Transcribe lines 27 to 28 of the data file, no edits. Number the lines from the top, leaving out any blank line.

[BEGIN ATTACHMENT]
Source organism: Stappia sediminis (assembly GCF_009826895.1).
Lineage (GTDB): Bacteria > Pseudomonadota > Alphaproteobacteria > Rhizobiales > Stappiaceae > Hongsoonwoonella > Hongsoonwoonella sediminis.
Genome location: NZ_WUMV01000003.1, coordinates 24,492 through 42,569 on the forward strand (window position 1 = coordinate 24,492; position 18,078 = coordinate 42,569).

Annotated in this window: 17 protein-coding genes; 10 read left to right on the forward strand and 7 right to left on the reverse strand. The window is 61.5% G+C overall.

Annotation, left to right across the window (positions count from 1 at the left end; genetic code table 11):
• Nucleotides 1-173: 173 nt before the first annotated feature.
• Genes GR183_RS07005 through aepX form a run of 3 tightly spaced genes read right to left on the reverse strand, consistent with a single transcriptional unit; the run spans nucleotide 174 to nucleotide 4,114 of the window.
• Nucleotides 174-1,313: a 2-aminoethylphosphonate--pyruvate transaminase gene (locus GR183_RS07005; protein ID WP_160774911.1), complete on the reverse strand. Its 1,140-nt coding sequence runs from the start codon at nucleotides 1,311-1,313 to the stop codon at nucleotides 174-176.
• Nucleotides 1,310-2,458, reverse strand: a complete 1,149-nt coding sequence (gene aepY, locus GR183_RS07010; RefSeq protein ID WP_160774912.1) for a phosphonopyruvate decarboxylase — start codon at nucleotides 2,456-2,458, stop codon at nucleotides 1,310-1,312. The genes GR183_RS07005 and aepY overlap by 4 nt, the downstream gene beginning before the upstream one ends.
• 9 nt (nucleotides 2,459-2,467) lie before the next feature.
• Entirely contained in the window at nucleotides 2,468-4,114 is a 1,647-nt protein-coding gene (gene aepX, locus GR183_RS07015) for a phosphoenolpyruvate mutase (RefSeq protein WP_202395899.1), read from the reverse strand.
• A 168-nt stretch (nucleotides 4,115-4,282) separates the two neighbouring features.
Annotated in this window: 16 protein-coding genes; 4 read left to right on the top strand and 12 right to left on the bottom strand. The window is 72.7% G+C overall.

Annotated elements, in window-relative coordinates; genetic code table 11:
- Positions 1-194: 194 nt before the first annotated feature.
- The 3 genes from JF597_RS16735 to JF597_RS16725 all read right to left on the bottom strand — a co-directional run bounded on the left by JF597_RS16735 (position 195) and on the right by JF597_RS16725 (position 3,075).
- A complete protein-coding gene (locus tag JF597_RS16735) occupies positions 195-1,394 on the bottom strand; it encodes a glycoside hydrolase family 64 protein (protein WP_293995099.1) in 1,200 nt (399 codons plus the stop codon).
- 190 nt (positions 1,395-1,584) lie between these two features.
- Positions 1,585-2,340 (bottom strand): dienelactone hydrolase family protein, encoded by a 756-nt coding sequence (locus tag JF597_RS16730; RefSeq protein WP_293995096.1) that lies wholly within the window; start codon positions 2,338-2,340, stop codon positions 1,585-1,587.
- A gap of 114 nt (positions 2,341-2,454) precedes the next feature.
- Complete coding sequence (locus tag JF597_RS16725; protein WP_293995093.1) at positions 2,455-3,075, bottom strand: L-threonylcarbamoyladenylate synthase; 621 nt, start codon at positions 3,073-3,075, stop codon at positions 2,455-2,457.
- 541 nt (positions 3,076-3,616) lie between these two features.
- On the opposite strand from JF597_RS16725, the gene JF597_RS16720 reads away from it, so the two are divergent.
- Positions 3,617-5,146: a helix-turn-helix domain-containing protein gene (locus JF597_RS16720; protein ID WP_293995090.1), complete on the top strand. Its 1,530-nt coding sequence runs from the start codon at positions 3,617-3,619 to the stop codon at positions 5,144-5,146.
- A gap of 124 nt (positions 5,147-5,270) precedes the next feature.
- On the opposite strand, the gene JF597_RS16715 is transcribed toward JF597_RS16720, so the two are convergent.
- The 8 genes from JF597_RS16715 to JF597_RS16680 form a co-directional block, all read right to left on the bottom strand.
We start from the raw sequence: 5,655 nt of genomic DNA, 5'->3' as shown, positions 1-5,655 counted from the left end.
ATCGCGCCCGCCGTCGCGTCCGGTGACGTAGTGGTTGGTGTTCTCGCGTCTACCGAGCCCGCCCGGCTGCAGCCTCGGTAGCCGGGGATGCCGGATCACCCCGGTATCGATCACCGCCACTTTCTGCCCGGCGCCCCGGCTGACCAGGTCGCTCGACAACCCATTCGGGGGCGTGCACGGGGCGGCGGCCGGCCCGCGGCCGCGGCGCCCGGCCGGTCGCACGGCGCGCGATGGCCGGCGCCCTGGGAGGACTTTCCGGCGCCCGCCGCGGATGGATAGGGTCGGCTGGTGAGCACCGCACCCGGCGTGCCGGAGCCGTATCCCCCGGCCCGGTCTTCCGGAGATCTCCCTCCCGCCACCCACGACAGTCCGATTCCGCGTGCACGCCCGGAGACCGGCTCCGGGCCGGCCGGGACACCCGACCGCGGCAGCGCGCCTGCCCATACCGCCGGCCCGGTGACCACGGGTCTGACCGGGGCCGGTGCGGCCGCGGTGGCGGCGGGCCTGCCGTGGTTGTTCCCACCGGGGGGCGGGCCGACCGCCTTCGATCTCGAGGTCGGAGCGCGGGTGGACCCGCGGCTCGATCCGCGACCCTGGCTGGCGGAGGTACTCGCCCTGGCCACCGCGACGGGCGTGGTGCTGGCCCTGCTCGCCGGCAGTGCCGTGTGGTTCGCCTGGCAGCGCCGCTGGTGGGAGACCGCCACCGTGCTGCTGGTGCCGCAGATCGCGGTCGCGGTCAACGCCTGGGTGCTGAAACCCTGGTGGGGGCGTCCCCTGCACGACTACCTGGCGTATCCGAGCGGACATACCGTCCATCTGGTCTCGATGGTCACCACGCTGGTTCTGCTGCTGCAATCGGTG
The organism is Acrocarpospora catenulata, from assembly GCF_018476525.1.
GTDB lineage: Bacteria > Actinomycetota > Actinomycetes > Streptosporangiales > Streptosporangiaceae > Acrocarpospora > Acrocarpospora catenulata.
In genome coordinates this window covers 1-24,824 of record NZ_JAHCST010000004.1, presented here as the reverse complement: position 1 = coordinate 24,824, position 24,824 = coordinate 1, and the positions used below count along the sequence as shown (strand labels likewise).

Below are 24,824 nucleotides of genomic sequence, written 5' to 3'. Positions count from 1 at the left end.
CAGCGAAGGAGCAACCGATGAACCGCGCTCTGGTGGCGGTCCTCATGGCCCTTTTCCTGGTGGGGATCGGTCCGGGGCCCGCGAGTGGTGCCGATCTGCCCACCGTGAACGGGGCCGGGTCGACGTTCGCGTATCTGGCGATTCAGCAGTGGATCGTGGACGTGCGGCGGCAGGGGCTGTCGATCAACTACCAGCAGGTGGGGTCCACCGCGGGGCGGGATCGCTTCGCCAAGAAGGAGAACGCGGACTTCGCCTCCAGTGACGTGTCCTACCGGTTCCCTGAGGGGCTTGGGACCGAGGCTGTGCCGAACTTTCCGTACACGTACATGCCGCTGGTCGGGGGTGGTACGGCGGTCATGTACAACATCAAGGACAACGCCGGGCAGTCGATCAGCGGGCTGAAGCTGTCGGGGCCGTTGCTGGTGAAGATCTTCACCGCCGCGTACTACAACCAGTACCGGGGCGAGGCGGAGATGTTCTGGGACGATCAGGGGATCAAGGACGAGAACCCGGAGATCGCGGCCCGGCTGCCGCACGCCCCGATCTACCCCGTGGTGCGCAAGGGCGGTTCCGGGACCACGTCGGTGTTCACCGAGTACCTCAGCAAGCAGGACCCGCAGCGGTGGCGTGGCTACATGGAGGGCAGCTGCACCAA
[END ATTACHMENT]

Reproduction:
- The 8 genes from JF597_RS16715 to JF597_RS16680 form a co-directional block, all read right to left on the bottom strand.
We start from the raw sequence: 5,655 nt of genomic DNA, 5'->3' as shown, positions 1-5,655 counted from the left end.